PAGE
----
Guarino de Verona (called Veronese) was an Italian humanist teacher, scholar, and translator (b. 1370, at Verona, d. 1460, at Ferrara). Having studied Latin as a youth, he went to Constantinople, where he studied Greek under Manuel Chrysoloras. He taught in Florence, Venice, Verona, Ferrara, and other Italian cities, and students flocked from all over Italy and abroad to listen to him. He became the tutor of Lionello d’Este in 1429, and he was then appointed professor of rhetoric in the University of Ferrara (1436). A master of Greek and Latin (Guarino had brought 50 Greek manuscripts back to Venice from Constantinople), he wrote several grammatical treatises, translations from the Greek such as De liberis educandis, and commentaries on the works of various classical authors. He also composed an elementary Latin grammar, and he brought out a widely popular Latin version of the catechism of Greek grammar by Chrysoloras. His translations included works by Strabo, Plutarch, Lucan, and Isocrates. He also collected Latin manuscripts, works by Pliny, Cicero, and Celsus.

He dedicated De liberis educandis to his student Angelo Corbinelli (d. 1419, in Florence), who was a prominent merchant and humanist. In 1410-1414, Corbinelli frequented Guarino’s lectures at the University of Florence and subsequently carried on a correspondence with him. In this correspondence, Guarino pays homage to Corbinelli; he promises his student a Latin translation of Plutarch’s De liberis educandis and praises him for the care he has taken with the education of his children (see Sabbadini, I, 15-16; 168-169; Martines, p. 318-319; Bec,, 1967, p. 299).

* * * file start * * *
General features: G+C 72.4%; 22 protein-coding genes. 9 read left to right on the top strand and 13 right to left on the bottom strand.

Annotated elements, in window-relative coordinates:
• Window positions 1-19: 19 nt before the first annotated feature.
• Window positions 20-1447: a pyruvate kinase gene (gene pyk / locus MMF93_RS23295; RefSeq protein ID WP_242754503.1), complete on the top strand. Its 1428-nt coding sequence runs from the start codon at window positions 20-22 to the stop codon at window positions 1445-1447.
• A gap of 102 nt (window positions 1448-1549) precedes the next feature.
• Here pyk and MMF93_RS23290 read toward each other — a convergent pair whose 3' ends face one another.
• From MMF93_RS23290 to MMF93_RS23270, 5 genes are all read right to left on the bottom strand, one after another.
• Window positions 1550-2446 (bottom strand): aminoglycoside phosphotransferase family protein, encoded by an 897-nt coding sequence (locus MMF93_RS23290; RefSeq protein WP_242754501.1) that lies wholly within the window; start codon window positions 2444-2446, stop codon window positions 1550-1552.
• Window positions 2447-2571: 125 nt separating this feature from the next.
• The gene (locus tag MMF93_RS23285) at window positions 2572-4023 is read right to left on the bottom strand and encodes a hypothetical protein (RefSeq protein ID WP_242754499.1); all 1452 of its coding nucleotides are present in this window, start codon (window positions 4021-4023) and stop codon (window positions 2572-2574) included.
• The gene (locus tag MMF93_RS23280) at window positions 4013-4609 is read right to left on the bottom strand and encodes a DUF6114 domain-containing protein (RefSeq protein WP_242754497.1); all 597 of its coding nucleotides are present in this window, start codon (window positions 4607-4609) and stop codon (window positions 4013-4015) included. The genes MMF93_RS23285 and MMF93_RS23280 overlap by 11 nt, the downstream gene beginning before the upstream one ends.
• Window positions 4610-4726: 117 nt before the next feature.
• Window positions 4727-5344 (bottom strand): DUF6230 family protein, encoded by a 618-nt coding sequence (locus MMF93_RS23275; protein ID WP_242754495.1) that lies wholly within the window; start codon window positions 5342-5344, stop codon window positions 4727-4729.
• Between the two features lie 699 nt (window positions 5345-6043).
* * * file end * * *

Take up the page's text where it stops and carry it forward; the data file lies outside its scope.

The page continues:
In the absence of a modern edition, which would require a thorough study of the existing manuscripts, there is no complete list of the extant manuscripts (see Cremaschi, describing three copies in Bergamo,1959, pp. 272-73; and the unpublished thesis of Pacella, 1997). De Ricci lists three manuscripts in North American collections (p. 559, University of Chicago, MS 35; p. 818, Walters Art Gallery, W. 373; and p. 982, Harvard University Library, MS lat. 49), to which MS 313, Yale University, Beinecke Library, should be added. The first printed edition is Venice, Christopher Valdarfer, c. 1471 (Goff P-821).